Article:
Third, sometimes you may think you've got it all figured out and that the person you're listening to is off in left field. Keep it to yourself. In my experience different insights come to different people in different layers and at different times. You might say that there are many paths. There are certainly many different scriptures, sometimes contradictory, and many interpretations. That is the problem with conveying spiritual ideas and experiences through written word. Language is not always an adequate mechanism of transferral. I believe that is why religion of all sort is fraught with symbology and ritual. These things touch our minds and teach in ways that words cannot. Left field eventually meets up with right field. Pretty soon you realize we're all playing the same game of baseball.

Fourth, insisting that someone is wrong invalidates that person's spiritual experience and brings into speculation whether they are capable of handling their own relationship with the Holy Ghost. Basically, you are calling into question the active presence of the voice and promptings of the Holy Ghost in someone else's life. You are denying that person's relationship with the Holy Ghost. You are questioning the Holy Ghost's ability to lead someone through whatever struggle they may be experiencing. That seems to me to be incredibly shaky ground for standing.

Fifth, the Holy Ghost teaches better than any human. I had 23 missionaries before I chose rebaptism. I can tell you which ones didn't bring the Spirit and which did. Most of the time, the Holy Ghost worked most effectively when the Sisters would sit and listen to me talk, working through my own griefs and trials with little interruption beyond a word or two of love and encouragement. Those who "preached" when I needed love often shut the mouth of the Still Small Voice.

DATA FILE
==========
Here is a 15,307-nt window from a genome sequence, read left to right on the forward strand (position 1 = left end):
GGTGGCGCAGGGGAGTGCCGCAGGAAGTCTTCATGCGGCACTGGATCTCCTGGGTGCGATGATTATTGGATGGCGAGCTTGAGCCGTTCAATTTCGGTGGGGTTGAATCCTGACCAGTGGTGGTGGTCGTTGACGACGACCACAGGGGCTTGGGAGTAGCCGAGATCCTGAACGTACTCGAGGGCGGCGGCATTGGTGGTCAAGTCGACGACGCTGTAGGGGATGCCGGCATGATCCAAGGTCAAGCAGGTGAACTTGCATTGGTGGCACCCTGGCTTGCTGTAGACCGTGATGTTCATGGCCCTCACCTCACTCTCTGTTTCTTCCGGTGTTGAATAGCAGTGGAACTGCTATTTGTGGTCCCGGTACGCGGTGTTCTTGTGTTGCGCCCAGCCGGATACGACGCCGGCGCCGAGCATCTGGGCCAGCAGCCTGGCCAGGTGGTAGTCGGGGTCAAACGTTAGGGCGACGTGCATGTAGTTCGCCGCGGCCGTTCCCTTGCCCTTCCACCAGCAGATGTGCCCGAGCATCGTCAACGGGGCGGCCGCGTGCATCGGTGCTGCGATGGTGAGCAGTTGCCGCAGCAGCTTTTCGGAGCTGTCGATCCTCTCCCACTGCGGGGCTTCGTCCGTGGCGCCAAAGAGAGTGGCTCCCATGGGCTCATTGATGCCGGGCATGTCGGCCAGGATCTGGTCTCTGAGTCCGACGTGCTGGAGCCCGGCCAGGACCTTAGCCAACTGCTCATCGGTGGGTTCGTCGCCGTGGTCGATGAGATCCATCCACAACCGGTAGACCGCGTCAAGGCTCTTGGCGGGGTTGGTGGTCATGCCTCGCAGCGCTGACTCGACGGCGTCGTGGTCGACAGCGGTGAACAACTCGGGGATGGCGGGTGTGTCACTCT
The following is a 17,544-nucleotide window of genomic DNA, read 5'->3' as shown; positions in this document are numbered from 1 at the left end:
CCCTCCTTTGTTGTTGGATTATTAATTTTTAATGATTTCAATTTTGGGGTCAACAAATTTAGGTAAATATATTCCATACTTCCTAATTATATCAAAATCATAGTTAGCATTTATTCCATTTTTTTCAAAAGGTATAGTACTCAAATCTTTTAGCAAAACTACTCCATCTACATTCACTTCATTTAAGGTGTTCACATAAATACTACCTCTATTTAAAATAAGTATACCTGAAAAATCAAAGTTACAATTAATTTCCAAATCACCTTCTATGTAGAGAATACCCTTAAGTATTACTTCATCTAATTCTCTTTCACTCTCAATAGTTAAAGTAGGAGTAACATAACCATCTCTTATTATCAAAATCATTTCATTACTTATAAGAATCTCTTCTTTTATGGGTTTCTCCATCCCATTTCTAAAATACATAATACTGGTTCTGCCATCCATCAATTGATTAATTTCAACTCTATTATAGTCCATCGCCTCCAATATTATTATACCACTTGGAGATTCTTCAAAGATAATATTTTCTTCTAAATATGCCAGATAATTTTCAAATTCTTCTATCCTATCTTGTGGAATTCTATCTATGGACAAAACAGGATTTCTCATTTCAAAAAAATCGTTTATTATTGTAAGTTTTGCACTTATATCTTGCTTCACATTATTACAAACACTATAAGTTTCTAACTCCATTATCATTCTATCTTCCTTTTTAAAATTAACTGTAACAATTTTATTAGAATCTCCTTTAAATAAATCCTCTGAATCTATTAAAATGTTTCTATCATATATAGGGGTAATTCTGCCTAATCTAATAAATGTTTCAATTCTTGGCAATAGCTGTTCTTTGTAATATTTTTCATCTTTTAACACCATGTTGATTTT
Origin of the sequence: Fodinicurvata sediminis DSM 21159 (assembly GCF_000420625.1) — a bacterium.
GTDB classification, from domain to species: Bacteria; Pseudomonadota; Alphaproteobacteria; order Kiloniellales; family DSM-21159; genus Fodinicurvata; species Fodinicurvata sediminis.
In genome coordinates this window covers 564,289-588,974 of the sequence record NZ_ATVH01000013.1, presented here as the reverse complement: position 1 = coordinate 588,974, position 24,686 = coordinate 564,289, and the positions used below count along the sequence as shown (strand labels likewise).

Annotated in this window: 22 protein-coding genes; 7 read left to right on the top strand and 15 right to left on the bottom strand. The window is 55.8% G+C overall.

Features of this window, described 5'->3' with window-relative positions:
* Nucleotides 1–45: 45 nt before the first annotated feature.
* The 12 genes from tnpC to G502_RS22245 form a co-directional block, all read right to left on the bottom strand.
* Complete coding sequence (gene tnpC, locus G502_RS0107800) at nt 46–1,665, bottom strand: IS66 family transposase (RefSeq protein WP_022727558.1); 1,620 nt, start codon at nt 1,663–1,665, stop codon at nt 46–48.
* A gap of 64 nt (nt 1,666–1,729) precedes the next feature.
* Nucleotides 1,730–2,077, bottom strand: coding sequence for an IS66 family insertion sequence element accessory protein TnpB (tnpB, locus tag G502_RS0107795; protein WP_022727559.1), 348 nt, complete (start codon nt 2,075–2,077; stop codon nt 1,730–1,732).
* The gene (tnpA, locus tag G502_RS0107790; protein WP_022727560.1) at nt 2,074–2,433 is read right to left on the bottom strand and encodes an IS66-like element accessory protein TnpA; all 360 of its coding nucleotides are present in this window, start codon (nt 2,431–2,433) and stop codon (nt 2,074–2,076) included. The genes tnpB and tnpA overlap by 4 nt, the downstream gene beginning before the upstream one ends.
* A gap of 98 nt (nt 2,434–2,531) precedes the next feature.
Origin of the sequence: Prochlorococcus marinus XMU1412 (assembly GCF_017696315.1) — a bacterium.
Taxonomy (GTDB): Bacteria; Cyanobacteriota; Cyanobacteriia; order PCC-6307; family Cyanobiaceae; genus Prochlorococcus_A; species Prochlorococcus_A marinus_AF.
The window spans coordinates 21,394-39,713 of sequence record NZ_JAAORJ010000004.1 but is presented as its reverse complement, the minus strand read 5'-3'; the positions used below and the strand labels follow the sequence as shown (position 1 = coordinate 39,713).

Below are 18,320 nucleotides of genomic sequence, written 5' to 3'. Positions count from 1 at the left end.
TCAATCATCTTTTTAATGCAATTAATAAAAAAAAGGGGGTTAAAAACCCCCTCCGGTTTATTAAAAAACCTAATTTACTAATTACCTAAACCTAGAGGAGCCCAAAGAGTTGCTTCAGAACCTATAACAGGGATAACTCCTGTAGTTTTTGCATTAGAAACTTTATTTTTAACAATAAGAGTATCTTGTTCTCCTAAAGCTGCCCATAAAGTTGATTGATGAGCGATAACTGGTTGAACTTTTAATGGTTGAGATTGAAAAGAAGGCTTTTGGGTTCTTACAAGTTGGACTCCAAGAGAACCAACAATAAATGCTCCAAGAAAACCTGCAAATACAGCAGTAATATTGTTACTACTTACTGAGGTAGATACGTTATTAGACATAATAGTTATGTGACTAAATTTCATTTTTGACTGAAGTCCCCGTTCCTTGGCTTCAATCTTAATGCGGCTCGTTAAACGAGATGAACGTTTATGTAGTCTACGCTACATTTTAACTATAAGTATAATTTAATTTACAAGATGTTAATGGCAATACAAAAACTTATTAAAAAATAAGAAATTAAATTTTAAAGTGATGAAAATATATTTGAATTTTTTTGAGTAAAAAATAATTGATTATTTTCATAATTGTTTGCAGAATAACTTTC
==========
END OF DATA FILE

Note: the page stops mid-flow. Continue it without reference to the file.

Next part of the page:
Sixth, I chose rebaptism only after the Holy Ghost had retaught me the gospel, and reordered the programming I'd been raised on with His understanding of truth and spiritual perspective. It was only then that I was ready and that the Holy Ghost moved me toward the ordinance.

I don't have everything figured out. I would never claim that. Nor would I claim that all the answers for everyone in every situation are found in written form. Spiritual journey is about listening, about opening the heart, about trusting in the Atonement, in leaning not on personal understanding but pondering and allowing all those on their individual path to be lead to the Gate.

Sheep follow. Don't be the one found with the whip in your hand.

God hears my pleas when those who claim to listen fail. He sends comfort. He has given me mountains and feet and ears of my own to hear the call.